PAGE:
The name Stromboli comes from the Greek word ‘strongyle’, which means ‘terrace’. Its inhabitants usually refer to it as ‘Struògnuli’ or simply ‘Iddu’ (He), to show that the volcano is part of them, like a beloved person or beign, alsmost as way of exorcising the fact that they live at the foot of an active volcano.
Stromboli was regularly inhabited from around 1600. The population lived mainly on Mediterranean farming, cultivating olives, grapes (the production of malvasia is well-know), figs and capers. The steep slopes of the volcano were cultivated in terrace up to a height of around 600 metres.
Other sources of income were provided by fishing and the navy. At its economic peak the island had around 4000 inhabitants. The naval crisis at the end of the 1800s and the beginning of the 1900s, along with the arrival of the vine pest (a parasite which attacked and destroyed the vines) led to an economic slump and subsequent migration of the population to American and Australia, which reached its height after the violent eruption of 1930.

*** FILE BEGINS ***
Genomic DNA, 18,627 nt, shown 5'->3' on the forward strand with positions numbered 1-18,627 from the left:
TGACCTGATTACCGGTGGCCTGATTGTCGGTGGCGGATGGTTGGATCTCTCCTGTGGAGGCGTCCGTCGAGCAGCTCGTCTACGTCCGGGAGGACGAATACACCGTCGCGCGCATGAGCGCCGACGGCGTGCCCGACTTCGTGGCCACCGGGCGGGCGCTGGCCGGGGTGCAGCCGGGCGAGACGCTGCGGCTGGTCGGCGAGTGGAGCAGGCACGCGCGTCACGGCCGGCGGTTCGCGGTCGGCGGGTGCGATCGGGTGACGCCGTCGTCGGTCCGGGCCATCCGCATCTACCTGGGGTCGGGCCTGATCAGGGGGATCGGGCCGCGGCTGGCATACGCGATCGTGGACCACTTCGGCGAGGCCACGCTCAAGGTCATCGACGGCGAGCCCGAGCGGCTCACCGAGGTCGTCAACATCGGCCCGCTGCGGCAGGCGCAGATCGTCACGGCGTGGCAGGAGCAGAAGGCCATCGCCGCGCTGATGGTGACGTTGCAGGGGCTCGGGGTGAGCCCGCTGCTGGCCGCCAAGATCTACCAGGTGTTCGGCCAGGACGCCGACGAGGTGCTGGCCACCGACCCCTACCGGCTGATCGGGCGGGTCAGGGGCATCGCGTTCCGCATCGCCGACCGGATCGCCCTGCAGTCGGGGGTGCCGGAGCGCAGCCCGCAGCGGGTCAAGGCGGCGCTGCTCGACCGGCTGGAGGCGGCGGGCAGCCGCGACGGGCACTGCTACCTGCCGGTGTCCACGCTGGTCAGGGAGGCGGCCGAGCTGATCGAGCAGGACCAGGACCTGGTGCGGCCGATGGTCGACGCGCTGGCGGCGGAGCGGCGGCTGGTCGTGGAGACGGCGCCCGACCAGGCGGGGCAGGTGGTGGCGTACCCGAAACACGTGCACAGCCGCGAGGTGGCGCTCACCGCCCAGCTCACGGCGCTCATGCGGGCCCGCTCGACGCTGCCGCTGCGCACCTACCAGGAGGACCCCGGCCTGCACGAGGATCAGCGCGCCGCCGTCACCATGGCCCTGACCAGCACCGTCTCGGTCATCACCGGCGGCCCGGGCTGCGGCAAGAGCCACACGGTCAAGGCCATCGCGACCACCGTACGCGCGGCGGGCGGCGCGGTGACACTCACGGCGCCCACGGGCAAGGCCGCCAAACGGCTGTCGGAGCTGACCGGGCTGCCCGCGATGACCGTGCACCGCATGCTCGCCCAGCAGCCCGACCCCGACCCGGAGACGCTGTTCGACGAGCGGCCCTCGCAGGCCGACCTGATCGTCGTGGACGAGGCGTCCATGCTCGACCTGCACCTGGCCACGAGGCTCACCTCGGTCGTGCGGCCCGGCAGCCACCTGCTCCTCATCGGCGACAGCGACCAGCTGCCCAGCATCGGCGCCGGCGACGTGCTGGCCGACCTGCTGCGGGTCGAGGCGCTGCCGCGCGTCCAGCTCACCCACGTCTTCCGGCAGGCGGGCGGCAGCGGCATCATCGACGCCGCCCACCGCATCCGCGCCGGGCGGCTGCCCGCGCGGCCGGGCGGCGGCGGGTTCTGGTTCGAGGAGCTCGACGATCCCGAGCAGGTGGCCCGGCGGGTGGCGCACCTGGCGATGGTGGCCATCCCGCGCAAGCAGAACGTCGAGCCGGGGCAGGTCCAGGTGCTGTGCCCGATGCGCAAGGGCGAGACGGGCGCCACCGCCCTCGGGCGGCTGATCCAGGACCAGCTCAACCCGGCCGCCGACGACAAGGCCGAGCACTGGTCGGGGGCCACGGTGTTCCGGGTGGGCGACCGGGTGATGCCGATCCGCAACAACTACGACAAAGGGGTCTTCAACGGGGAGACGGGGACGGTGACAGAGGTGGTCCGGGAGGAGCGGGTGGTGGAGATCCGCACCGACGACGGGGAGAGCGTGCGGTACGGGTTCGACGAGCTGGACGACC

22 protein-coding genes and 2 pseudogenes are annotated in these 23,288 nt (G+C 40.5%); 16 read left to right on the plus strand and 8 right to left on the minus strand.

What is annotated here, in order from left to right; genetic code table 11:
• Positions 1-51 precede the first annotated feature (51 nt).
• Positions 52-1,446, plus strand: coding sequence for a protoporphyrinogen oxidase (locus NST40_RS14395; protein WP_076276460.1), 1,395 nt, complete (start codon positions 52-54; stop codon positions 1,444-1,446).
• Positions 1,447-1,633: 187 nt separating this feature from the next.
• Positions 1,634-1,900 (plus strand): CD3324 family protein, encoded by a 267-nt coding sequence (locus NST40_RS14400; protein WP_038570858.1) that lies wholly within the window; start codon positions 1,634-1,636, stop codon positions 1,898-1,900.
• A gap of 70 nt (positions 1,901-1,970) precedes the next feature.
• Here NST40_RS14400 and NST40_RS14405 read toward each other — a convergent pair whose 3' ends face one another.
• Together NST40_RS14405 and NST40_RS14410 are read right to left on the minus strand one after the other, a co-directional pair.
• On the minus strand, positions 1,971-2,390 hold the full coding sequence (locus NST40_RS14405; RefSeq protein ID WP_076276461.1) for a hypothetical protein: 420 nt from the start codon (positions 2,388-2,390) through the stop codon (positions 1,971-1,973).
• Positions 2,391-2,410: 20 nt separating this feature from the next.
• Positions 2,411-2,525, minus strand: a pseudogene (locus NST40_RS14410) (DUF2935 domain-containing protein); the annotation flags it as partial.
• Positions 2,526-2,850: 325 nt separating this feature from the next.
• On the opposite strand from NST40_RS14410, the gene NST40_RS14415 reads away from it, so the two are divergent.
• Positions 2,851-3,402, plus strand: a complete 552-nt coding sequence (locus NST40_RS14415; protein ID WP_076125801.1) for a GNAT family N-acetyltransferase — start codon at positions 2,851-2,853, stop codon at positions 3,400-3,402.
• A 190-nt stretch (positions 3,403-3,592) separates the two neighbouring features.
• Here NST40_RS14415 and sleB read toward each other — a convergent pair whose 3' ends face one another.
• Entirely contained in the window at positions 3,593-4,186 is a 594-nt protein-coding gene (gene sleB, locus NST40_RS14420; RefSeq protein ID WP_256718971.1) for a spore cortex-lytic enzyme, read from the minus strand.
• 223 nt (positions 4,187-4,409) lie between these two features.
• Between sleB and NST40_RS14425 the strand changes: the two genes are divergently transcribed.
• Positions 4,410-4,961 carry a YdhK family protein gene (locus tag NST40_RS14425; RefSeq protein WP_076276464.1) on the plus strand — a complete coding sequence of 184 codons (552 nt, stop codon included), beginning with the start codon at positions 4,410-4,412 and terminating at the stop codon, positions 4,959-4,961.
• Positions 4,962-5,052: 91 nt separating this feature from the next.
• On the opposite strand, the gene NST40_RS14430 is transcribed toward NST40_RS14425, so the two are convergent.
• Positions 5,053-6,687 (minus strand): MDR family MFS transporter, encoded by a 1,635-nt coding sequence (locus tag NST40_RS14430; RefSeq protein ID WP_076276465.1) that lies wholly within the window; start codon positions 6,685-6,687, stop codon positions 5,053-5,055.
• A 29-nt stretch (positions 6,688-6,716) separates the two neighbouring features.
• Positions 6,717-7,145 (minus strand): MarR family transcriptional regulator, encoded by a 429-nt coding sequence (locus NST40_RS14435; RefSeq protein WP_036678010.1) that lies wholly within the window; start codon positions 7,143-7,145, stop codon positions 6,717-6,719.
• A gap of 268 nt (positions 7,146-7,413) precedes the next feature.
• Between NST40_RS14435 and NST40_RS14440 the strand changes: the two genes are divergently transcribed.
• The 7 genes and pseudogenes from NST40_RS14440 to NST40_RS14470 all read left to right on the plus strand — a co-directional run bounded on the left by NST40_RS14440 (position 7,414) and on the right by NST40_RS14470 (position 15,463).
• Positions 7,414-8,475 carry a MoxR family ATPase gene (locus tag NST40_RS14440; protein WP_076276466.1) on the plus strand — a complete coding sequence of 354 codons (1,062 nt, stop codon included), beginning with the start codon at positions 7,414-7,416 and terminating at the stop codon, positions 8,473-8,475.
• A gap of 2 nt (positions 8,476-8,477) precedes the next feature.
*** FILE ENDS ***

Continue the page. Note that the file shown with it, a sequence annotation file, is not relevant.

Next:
In the 1950s the island enjoyed something of revival thanks to Roberto Rosssellini’s film ‘Stromboli’ starring Ingrid Bergman, culminating in an explosion in tourism to the detriment of other economic activities.
Today the island survives solely on tourism.